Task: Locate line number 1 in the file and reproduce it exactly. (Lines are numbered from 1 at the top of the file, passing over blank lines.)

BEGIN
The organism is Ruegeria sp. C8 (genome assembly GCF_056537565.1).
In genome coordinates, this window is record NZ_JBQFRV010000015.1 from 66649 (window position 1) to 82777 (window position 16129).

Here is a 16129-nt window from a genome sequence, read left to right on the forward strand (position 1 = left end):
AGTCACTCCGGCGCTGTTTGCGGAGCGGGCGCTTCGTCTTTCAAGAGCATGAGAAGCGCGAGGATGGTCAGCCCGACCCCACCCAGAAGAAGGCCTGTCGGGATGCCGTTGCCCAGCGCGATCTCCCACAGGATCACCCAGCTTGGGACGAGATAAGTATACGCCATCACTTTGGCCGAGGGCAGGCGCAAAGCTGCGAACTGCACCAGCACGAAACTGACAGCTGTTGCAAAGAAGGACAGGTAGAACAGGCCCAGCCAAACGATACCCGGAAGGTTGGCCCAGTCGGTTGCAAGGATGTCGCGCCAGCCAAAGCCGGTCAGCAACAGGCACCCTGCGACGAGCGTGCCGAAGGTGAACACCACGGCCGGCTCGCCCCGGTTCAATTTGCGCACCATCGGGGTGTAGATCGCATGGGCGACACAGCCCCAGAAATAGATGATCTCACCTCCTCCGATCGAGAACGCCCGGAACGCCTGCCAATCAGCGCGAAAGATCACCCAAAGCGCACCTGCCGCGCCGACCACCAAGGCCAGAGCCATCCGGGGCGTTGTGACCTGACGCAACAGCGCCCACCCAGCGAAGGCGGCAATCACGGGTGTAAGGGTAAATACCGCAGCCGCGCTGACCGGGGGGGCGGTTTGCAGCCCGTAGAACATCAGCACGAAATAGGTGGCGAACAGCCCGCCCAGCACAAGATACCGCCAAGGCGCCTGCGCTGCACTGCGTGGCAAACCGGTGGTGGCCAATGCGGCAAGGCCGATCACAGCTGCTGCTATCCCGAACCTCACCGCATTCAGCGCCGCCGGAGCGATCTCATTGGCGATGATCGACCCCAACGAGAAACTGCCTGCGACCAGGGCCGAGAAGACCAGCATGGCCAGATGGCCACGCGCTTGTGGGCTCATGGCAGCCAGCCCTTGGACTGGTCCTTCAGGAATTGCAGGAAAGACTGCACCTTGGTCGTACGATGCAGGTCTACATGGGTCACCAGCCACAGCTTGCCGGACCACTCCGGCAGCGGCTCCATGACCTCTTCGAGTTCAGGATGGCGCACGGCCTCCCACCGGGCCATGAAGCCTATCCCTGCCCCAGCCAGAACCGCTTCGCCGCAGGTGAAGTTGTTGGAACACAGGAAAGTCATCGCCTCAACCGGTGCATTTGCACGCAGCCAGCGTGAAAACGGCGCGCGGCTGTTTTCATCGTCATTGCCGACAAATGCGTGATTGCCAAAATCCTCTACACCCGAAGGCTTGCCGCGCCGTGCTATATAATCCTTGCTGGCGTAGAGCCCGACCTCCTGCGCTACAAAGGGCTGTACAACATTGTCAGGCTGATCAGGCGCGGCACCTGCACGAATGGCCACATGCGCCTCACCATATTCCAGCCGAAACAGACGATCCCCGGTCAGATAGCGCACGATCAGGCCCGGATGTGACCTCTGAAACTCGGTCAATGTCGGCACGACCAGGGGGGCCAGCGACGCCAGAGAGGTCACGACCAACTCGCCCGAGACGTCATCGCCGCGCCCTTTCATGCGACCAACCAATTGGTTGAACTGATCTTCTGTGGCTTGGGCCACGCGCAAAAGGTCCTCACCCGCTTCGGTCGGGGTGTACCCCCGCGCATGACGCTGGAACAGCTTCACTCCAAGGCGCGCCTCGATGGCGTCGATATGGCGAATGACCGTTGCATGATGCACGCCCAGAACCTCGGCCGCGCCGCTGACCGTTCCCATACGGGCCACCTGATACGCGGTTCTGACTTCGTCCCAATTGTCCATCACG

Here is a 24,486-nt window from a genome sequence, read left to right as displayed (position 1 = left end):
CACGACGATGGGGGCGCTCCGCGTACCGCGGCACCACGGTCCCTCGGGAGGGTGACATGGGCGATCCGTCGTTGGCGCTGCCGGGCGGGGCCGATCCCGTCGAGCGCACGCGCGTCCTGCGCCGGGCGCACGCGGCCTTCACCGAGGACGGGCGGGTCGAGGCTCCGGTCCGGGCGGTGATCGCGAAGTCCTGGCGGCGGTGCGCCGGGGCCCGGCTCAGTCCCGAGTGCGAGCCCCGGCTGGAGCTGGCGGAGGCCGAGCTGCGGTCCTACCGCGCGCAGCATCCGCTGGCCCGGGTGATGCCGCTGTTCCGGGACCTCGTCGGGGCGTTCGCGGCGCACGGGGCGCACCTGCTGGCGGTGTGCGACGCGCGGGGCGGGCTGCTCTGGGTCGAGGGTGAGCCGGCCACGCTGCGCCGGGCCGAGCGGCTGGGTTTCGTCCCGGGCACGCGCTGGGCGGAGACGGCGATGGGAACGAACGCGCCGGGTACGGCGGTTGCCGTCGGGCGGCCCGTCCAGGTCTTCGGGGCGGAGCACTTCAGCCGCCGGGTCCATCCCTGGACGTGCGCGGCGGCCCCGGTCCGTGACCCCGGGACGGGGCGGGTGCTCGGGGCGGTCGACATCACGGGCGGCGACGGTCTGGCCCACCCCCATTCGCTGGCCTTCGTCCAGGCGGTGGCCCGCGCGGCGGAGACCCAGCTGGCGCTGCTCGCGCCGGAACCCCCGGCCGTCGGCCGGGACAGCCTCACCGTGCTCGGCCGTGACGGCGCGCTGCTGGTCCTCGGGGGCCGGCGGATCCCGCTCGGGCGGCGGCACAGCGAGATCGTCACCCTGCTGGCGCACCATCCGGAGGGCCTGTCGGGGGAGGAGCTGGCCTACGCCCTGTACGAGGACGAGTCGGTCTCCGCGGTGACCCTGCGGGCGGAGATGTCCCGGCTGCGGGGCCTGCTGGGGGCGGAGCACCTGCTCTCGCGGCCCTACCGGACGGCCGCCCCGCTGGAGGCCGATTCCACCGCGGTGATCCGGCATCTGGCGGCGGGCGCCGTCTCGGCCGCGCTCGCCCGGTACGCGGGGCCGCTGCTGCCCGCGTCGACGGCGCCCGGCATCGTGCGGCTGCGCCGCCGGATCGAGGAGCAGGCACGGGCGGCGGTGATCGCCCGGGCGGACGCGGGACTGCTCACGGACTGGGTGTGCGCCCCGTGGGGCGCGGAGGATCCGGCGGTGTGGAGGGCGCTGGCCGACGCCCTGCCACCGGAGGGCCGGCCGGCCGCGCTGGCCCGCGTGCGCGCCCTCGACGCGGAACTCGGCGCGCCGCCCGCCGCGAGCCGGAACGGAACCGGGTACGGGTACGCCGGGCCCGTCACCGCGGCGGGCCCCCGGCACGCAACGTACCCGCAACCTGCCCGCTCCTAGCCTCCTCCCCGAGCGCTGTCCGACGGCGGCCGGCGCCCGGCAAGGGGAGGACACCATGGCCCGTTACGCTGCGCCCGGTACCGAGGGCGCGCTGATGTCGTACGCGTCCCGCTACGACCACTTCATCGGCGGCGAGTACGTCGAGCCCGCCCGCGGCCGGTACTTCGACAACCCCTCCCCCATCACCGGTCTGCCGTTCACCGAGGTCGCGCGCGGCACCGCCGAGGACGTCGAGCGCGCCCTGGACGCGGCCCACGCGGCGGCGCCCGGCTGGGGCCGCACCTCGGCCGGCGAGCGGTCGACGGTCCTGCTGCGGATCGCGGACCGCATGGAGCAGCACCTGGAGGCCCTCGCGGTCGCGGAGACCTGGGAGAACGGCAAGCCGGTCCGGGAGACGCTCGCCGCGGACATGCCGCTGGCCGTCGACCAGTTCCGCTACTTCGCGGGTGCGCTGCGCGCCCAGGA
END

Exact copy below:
The organism is Ruegeria sp. C8 (genome assembly GCF_056537565.1).